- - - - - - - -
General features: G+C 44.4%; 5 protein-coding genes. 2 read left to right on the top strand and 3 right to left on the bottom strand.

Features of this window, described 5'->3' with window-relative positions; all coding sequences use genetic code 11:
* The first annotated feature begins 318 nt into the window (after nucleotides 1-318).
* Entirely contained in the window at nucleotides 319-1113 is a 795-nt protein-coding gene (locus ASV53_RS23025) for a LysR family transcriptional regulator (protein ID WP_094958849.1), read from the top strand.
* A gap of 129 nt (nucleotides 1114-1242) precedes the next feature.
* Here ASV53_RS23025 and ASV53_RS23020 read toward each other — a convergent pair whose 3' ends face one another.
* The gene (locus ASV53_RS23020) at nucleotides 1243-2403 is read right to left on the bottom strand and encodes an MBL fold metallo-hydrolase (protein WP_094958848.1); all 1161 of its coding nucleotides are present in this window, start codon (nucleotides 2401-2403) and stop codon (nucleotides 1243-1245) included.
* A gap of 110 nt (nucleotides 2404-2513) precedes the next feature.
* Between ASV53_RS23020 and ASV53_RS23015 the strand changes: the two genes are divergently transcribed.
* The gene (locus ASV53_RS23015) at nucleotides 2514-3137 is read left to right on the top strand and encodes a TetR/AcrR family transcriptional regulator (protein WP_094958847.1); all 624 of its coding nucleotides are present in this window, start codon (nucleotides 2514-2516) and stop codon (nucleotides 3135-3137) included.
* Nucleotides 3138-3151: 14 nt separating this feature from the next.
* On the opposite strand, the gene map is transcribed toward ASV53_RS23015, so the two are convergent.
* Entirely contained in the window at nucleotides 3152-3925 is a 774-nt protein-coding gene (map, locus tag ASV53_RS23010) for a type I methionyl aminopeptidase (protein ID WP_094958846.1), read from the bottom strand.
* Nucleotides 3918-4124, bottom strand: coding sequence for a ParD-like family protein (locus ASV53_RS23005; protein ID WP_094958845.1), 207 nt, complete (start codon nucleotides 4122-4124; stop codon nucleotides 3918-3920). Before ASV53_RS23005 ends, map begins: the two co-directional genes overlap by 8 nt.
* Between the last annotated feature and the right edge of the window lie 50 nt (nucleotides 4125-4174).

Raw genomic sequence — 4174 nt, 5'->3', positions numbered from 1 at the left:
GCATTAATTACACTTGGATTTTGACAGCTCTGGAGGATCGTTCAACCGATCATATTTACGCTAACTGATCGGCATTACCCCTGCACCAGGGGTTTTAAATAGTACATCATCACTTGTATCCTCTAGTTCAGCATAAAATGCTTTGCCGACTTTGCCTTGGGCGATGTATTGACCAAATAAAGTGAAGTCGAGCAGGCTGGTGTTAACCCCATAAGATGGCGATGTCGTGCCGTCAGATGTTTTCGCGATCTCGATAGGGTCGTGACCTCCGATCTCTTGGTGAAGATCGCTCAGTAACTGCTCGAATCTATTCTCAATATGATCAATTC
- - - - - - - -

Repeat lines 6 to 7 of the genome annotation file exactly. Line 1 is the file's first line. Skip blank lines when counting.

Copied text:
* Here ASV53_RS23025 and ASV53_RS23020 read toward each other — a convergent pair whose 3' ends face one another.
* The gene (locus ASV53_RS23020) at nucleotides 1243-2403 is read right to left on the bottom strand and encodes an MBL fold metallo-hydrolase (protein WP_094958848.1); all 1161 of its coding nucleotides are present in this window, start codon (nucleotides 2401-2403) and stop codon (nucleotides 1243-1245) included.